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From the desk of Jason Zara, staff writer: Saying farewell … sort of

April 27, 2001

Today is my last day at this newspaper … and that is harder to say than I ever thought it would be.

So far my career path, like my life, has been completely unpredictable. Not that I'm really complaining.

Ten years ago I probably would have been voted most likely to be found semi-conscious on a beach if there had been such a category in our high school yearbook. Since that didn't work out, I was semi-conscious throughout most of college instead.

Somewhere in there I managed to get a degree, make a lot of friends, fall in love and get married.

All I needed then was a job.

A year after marriage I was looking for a better job and a better place to raise my newborn daughter — what I found was El Centro and the Imperial Valley Press.

My life's ambition of never having to wear socks had been replaced by the desire to own a home, raise a family and work hard at a job that I considered both entertaining and important. My wife ran first one then two businesses out of our home, and when the second grew too big, we took it to the next step. Now our retail store is busy enough that I want to dedicate more time to it and to my family and home.


So again my plans change. I thought I would stay in the Valley for a few years and then move on. I thought for sure I would only stay as long as I worked at the newspaper. But now I'm leaving the paper, but will continue to call El Centro home.

In the Imperial Valley Press' 100th anniversary edition to be published Sunday, readers sent in their remembrances of the paper, and why it was important to them. Let me add mine.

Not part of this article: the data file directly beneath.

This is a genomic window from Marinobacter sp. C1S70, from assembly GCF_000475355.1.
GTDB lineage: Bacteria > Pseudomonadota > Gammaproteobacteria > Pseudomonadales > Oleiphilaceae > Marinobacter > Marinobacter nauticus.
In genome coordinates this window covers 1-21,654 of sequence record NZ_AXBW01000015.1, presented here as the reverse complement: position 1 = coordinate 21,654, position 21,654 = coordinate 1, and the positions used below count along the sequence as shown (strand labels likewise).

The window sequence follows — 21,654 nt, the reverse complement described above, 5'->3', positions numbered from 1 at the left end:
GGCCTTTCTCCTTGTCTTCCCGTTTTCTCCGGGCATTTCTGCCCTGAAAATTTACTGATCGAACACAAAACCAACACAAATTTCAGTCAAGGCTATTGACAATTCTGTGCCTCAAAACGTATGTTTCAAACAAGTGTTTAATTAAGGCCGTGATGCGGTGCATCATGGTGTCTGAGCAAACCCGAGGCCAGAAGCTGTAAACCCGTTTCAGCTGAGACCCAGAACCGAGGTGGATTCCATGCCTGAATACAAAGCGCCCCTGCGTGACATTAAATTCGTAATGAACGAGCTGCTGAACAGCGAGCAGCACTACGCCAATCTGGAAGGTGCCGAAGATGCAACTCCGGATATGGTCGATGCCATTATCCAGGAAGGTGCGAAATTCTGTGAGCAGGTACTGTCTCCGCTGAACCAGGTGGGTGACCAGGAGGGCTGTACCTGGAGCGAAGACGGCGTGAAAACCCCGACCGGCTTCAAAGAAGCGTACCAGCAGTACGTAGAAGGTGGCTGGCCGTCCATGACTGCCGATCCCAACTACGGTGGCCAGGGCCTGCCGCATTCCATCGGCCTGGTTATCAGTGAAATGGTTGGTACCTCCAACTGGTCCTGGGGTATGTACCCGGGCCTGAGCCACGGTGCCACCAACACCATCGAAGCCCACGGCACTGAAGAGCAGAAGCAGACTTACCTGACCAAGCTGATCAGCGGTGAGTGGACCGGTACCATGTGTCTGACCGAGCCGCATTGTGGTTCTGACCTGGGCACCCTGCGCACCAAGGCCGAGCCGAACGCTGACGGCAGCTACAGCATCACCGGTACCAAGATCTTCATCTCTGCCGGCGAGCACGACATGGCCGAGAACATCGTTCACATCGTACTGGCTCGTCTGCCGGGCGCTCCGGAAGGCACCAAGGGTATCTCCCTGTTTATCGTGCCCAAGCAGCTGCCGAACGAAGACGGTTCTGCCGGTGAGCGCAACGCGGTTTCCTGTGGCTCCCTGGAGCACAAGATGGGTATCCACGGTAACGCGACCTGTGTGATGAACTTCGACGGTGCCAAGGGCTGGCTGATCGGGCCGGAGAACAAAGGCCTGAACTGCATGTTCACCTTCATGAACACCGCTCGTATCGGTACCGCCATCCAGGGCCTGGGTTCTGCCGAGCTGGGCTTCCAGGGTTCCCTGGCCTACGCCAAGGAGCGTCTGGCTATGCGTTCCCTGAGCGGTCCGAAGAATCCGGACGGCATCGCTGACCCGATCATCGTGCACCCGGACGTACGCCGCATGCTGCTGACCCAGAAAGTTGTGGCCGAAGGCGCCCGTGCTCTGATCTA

I've learned an incredible amount about not only newspaper work but about the community and its people. If it wasn't for my work here I don't think I would have been able to succeed with a business in the Valley, and I'm not sure I'd have wanted to without the opportunity to meet all the wonderful people I've come across in the line of work.

I will continue to contribute my Buried Treasures column to the paper once a month, and if all goes well my byline may pop up again now and then. If nothing else I'll probably be a regular contributor to the Reader Writes section — I've spent too long on the editorial board to keep my opinions to myself now.

So I guess what I'm really trying to say in my ramblings here is thank you; to my editors who helped me become a better reporter and a better writer, to my co-workers for putting up with my quirks and to everyone who was ever a part of my time at the Imperial Valley Press.

No matter what else can be said about it, the Imperial Valley Press is a dedicated, local newspaper. The staff takes its watchdog role seriously, and does it well. While I will miss being a part of that, I look forward to reading the paper … after sleeping nice and late Monday.

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